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NOTE: In order to have the "GCC 4.0 Warnings" section appear in your settings (as shown above) you must have the Base SDK and the Active SDK set to the Device and not the Simulator. –  rtemp Apr 4 '09 at 10:55
Also, when you enable "Treat Warnings as Errors" you will still see the warnings as before but you will get 1 somewhat misleading error "Command /Developer/Platforms/iPhoneOS.platform/Developer/usr/bin/gcc-4.0 failed with exit code 1". This error will go away when all warnings are cleared. –  rtemp Apr 4 '09 at 14:03

Always use the -Werror GCC setting (GCC_TREAT_WARNINGS_AS_ERRORS = YES). You should never have warnings in your code and this is an example where the warning is a critical error.

Also, if you get an objc_exception_throw, switch to the console (Command-shift-R) and look for the first "low" number address.

2009-04-01 13:25:43.385 CrashExample[41720:20b] Stack: (

In this case it would be "11076". So type in the console:

info line *11076

That will tell you the line in your code where the exception was thrown.

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That's some great advice - one other thing to add is to set a global breakpoint on "objc_exception_throw", which will automatically break when your code does something that throws an exception. –  Kendall Helmstetter Gelner Apr 3 '09 at 7:22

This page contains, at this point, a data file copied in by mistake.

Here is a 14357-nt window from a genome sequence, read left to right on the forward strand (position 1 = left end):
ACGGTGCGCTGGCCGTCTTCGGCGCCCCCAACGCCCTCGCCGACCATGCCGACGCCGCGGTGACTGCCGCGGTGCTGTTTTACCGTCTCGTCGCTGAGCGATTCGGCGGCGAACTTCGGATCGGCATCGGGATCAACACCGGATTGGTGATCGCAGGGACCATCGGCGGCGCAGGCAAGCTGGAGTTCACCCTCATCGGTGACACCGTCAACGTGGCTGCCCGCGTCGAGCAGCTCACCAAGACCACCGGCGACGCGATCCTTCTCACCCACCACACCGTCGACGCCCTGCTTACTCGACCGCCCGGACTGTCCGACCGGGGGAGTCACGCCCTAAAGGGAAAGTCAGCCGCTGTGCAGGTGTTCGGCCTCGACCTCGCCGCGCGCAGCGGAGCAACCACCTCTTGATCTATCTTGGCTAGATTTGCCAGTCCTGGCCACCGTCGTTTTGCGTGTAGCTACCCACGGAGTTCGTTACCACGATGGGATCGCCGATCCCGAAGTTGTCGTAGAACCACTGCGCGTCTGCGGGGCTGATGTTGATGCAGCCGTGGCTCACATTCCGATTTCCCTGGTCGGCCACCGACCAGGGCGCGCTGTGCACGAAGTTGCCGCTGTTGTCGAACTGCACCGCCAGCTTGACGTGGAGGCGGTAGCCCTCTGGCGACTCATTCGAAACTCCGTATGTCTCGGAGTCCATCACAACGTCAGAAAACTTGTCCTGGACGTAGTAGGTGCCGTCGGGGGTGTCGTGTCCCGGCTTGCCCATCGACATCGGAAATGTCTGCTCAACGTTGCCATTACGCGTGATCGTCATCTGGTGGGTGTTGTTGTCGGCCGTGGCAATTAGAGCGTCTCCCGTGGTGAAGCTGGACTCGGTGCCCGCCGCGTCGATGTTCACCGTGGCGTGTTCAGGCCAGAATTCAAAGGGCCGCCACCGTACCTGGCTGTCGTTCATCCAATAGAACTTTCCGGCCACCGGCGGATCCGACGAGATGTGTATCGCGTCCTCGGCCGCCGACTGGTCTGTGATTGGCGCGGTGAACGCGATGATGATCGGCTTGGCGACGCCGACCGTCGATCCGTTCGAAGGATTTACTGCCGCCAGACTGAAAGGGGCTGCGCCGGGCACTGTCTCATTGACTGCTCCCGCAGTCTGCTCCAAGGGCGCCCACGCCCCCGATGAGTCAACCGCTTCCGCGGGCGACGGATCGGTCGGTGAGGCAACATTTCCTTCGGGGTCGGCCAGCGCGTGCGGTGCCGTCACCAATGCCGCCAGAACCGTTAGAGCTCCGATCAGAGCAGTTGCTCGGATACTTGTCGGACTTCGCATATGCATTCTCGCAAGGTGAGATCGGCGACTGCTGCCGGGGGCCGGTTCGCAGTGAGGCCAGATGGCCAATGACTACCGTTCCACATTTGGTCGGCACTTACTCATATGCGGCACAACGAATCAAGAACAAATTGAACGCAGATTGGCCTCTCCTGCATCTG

Misspelled parameters should generally result in a "Warning: such-and-such object does not respond to selector x" in yellow at the line in question. I believe this is on by default, as I didn't have to change any compiler settings to see these.

Also, when I encounter an uncaught exception, it's sometimes beneficial to drop into the gdb console (should come up when you execute your app) and type the following to get backtraces for all threads:

t a a bt

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"t a a bt" is an abbreviation for "thread apply all backtrace" and simply prints a backtrace for all threads –  Frank Szczerba May 12 '09 at 15:39

What you did is not a compile-time error, because the Objective-C runtime checks at runtime if an object can respond to the message you send to it.

I recommend adding this build setting to your target or project:

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The reason it's not a compilation error, is because it's perfectly valid to send a message not known at compile time to any object (and any object can be configured to handle messages dynamically as well). All method calls are really messages being sent to objects.

In general, if you see any warnings you should address them, as in most cases they can lead to problems (as you saw). The misleading aspect is here is that if you compile a file once and it has only warnings, if you compile other classes without making changes to the class that has warnings, the warning will not show in the compiler messages. So every now and then you may want to "clean all targets" and build again to make sure you didn't miss any warnings.